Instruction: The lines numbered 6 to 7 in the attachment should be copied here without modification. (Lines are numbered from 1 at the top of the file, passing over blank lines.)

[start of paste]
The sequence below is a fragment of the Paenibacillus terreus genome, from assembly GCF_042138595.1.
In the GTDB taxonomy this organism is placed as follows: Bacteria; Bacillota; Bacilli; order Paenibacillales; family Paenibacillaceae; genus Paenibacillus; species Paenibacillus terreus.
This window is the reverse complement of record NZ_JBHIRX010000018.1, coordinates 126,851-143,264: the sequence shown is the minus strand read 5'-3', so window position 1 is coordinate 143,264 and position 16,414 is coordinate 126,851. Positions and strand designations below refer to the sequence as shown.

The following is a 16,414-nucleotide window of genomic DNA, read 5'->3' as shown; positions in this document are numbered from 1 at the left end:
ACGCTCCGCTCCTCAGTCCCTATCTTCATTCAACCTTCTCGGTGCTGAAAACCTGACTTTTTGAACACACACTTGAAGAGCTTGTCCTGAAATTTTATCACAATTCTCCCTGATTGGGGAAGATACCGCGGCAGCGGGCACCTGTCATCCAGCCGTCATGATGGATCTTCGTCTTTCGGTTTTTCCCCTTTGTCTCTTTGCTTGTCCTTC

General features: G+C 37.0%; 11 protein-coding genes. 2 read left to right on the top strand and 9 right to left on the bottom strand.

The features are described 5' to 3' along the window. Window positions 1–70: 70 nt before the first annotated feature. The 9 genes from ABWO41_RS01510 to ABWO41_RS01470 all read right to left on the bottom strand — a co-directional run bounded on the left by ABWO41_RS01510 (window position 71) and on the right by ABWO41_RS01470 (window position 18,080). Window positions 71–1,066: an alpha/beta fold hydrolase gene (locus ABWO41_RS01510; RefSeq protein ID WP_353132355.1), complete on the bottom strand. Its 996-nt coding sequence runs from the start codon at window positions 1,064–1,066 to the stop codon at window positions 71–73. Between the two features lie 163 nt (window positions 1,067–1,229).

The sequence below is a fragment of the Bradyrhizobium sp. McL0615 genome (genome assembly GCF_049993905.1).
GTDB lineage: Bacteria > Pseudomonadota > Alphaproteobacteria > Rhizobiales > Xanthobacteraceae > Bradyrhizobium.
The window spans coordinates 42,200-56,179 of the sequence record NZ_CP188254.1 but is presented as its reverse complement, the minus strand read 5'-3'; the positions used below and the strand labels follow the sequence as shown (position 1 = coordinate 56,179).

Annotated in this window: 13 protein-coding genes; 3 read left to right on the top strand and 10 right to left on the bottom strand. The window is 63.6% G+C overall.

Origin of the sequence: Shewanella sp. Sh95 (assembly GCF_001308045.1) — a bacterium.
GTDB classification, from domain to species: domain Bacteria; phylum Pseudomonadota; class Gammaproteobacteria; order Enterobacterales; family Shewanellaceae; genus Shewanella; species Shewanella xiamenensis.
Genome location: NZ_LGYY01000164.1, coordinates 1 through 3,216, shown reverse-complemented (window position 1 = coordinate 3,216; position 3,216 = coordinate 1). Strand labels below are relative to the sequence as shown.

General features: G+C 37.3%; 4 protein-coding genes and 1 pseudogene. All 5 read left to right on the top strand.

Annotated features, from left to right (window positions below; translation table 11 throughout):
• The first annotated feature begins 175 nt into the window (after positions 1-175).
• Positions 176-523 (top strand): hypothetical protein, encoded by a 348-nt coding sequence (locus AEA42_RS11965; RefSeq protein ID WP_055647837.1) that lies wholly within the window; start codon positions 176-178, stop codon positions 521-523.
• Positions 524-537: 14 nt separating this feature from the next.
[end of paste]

General features: G+C 37.0%; 11 protein-coding genes. 2 read left to right on the top strand and 9 right to left on the bottom strand.

The features are described 5' to 3' along the window. Window positions 1–70: 70 nt before the first annotated feature. The 9 genes from ABWO41_RS01510 to ABWO41_RS01470 all read right to left on the bottom strand — a co-directional run bounded on the left by ABWO41_RS01510 (window position 71) and on the right by ABWO41_RS01470 (window position 18,080). Window positions 71–1,066: an alpha/beta fold hydrolase gene (locus ABWO41_RS01510; RefSeq protein ID WP_353132355.1), complete on the bottom strand. Its 996-nt coding sequence runs from the start codon at window positions 1,064–1,066 to the stop codon at window positions 71–73. Between the two features lie 163 nt (window positions 1,067–1,229).